Fact Check

Is Charles Barkley Leaving TNT's 'Inside the NBA'?

The headline of an online article read, "TNT Has Pointed The Finger At Charles’s Wife, Maureen Blumhardt, For The Analyst's Unexpected Resignation."

Published Jun 13, 2023

Charles Barkley looks on prior to game three of the NBA's Eastern Conference finals on May 21, 2023 in Miami, Florida. (Photo by Megan Briggs/Getty Images) (Megan Briggs/Getty Images)
Charles Barkley looks on prior to game three of the NBA's Eastern Conference finals on May 21, 2023 in Miami, Florida. (Photo by Megan Briggs/Getty Images)
Charles Barkley is leaving TNT's "Inside the NBA" in June 2023.

On June 13, 2023, one day after the Denver Nuggets had won their first NBA title, we looked into a claim that was made in an online article that said former NBA star Charles Barkley was leaving the TNT TV show, "Inside the NBA."

According to the story, Barkley had either resigned or his contract with TNT was "abruptly terminated."

The headline of the article read, "TNT Has Pointed The Finger At Charles's Wife, Maureen Blumhardt, For The Analyst's Unexpected Resignation."

However, this rumor was false. The made-up story was published on an unknown date prior to June 13 in order to push a scam involving the promotion of purported keto weight loss gummies.

Charles Barkley was not leaving Inside the NBA on TNT nor did he resign or have his contract abruptly terminated.If this news had been real, it likely would have been published on all major sports news websites.

The article showed a logo for an apparently made-up news organization named, "Breaking News Alerts (BNA)." It was posted to the dubious website top-magazine-trending.com and began as follows:

She's famously known as Charles Barkley's wife, but Maureen Blumhardt has proven she's a savvy businesswoman in her own right - and Charles Barkley is in DEEP trouble for it.

Maureen Blumhardt, most famously known as the 59-year-old wife of Charles Barkley, has shocked the entire world after being revealed as the sole reason for her husband's departure from his hit TV show 'Inside The NBA'. Why? Because she failed to disclose her massive weight loss company to TNT (while making regular appearances on the show), which is actually a HUGE competitor to the show's sponsor 'Weight Watchers'. Maureen's product is one tenth of the price and twice as effective as their competing product, which has Weight Watchers threatening to pull advertising from the network completely. Charles Barkley's contract was abruptly terminated.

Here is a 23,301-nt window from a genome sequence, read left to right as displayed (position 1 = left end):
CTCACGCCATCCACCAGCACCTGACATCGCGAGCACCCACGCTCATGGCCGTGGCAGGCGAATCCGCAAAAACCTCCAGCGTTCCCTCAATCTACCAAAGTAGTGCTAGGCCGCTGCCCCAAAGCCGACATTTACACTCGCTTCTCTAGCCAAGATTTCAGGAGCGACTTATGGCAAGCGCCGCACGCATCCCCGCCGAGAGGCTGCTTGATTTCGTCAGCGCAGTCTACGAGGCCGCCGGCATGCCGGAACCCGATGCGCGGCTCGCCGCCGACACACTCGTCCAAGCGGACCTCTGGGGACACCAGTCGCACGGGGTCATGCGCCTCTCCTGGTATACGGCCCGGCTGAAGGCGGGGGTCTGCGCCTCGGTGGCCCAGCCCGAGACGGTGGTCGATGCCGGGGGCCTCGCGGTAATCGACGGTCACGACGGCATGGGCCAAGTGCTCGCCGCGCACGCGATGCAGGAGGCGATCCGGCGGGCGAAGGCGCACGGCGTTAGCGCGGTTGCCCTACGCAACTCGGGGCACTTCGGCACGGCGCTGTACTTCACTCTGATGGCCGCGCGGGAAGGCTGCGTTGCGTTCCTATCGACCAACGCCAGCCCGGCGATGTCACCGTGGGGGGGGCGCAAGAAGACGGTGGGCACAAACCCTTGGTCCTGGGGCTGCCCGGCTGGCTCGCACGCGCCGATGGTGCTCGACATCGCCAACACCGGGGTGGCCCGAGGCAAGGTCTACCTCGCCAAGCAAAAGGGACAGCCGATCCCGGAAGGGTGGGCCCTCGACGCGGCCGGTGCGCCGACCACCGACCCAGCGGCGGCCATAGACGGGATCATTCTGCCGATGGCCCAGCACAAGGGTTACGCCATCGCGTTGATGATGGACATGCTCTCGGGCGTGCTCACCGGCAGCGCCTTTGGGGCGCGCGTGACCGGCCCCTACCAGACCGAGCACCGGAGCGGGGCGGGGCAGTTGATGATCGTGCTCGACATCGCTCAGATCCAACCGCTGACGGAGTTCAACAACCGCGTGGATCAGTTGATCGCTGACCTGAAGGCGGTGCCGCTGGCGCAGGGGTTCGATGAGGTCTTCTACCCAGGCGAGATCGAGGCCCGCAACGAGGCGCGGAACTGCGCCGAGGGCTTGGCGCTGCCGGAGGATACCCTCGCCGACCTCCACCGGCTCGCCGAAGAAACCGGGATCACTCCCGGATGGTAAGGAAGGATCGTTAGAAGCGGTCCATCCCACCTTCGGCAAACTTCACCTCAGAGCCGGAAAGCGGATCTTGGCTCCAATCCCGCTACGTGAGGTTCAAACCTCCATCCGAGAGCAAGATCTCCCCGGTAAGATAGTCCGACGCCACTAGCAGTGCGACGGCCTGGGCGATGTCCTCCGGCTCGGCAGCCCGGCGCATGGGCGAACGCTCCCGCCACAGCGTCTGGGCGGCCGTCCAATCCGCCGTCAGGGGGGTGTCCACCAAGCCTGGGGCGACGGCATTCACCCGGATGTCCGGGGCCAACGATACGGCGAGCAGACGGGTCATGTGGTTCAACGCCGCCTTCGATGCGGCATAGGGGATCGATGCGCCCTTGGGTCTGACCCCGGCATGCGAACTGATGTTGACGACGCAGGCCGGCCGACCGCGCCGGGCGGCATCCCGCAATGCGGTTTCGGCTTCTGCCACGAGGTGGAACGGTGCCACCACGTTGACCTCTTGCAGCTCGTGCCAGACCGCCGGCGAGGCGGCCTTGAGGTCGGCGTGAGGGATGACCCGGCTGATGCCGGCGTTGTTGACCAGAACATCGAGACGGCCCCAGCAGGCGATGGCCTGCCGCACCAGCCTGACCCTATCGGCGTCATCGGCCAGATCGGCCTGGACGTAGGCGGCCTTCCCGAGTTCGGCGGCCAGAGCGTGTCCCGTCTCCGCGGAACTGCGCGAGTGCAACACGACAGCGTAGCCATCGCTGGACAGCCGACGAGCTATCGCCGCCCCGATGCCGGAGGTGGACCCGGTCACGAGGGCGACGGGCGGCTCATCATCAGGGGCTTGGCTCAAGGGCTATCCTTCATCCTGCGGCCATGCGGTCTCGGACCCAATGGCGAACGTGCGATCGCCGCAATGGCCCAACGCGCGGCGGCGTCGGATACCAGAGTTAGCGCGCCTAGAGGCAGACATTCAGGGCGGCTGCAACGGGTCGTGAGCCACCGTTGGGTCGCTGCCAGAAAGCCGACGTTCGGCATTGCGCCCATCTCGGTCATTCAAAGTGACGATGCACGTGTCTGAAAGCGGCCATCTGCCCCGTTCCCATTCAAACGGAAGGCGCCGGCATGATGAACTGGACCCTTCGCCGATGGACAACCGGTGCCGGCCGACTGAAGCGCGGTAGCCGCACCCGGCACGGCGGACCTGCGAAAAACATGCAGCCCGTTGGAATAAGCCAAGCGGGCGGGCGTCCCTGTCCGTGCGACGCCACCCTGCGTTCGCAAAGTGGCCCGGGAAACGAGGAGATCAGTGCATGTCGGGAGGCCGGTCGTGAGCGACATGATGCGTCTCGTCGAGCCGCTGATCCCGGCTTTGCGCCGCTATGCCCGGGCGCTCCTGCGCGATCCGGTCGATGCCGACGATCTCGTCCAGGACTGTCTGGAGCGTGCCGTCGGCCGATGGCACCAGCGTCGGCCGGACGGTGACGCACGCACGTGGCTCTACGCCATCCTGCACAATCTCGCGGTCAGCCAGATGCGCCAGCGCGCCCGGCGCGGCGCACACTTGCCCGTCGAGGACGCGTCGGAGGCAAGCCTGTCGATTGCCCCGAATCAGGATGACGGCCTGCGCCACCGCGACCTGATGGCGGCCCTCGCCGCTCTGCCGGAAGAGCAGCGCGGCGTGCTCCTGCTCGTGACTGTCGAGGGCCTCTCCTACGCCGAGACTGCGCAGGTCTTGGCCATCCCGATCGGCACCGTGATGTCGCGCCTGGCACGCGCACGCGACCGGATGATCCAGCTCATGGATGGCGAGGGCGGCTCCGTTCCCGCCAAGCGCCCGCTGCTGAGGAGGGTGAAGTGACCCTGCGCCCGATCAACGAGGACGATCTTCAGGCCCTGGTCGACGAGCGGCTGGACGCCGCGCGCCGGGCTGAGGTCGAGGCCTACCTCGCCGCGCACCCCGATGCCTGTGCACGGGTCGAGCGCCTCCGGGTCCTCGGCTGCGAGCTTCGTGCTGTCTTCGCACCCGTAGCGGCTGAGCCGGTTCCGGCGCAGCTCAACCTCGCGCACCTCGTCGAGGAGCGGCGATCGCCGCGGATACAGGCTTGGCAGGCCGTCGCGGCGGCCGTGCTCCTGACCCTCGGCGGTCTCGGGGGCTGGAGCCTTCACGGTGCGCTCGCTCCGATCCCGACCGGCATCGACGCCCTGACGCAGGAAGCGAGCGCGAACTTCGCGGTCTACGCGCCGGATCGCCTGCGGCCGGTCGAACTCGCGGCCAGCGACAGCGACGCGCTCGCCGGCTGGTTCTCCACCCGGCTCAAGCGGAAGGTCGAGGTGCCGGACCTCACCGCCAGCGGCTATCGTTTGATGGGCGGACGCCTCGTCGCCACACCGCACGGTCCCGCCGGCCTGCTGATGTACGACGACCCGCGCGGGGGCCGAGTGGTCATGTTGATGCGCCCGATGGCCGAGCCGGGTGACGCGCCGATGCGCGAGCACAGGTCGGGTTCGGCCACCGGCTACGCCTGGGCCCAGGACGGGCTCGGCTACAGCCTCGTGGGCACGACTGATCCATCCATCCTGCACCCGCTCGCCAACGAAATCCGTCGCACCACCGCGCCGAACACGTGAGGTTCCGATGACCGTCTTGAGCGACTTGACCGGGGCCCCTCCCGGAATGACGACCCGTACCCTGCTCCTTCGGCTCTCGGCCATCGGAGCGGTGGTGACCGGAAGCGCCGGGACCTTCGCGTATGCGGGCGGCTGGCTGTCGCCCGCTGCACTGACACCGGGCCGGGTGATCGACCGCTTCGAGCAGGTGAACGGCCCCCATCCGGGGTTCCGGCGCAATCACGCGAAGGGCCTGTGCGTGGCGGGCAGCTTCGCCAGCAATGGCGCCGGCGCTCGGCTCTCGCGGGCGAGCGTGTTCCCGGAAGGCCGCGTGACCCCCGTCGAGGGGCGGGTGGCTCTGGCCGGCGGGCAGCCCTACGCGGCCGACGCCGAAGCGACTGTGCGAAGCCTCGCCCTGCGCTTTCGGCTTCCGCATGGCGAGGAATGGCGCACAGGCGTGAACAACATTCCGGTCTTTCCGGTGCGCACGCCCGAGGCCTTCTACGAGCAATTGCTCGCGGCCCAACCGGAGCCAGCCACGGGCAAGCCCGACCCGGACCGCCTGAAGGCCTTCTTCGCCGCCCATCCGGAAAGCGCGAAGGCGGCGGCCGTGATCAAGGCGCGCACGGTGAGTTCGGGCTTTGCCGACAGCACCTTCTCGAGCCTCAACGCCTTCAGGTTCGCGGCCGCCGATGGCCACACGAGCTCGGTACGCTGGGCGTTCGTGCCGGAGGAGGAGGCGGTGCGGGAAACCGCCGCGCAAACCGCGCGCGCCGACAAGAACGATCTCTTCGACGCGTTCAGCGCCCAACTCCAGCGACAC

Lucky for them, Maureen's product has been incredibly successful and is taking over the weight loss world by storm - and her net worth is even more than his! The product is called Quickshot Keto Gummies and it has taken the world by storm. Quickshot Keto Gummies is repeatedly selling out within minutes and Maureen says her number one struggle as CEO is sourcing enough products to be able to adequately service the demand.

We were unable to obtain a working link to the article to include in our fact check. The reason for this was that scammers employ tactics to make their articles hidden unless they've been accessed via specific ads. When users click on those specific ads, the ads act like a key to open a door, unlocking the article to display on their screens.

The top of the article falsely claimed that the news had been shared by CBS News, ABC, NBC, and Fox.

The scam also misleadingly said that celebrities including Jennifer Aniston, Ellen DeGeneres, Kim Kardashian, Charlize Theron, and Sandra Bullock all joined with Barkley and his wife, Maureen Blumhardt, to endorse keto weight loss gummies, even though they had nothing to do with the products. The image and likeness of each of these famous people were used without permission.

The article played on the old meme of unnamed doctors being mad about something. Remember old ads with the line, "Doctors Hate Him"? The story said that Blumhardt had made doctors "angry" and "furious" by revealing something about keto weight loss gummies. Again, this was completely made up.

CBD and keto gummies scams often claim that people will be able to magically lose weight with the products, and that no diet or exercise would be required.

In the past, many of the websites where the supposed weight loss gummies could be purchased enrolled customers in subscription charges of hundreds of dollars per month. They also sometimes didn't display phone numbers for customer service, something that may have been done on purpose in order to make it more difficult for customers to find a way to cancel a monthly subscription.

If any readers were victimized by these scams, we recommend contacting your credit card company to tell them what happened. You also can report fraudulent activity to the U.S. Federal Trade Commission (FTC).

For more details on how these sorts of keto weight loss gummies scams work, we encourage readers to look through some of our past articles on the subject.


"One Weird Trick / Doctors Hate Him." Know Your Meme, 10 Mar. 2020, https://knowyourmeme.com/memes/one-weird-trick-doctors-hate-him.

Pells, Eddie. "Nuggets Take Home 1st NBA Title in Rugged 94-89 Win over Heat." The Associated Press, 13 June 2023, https://apnews.com/article/nuggets-heat-nba-finals-jokic-99c0f25e6e468a97f8c86330f988933d.

Jordan Liles is a Senior Reporter who has been with Snopes since 2016.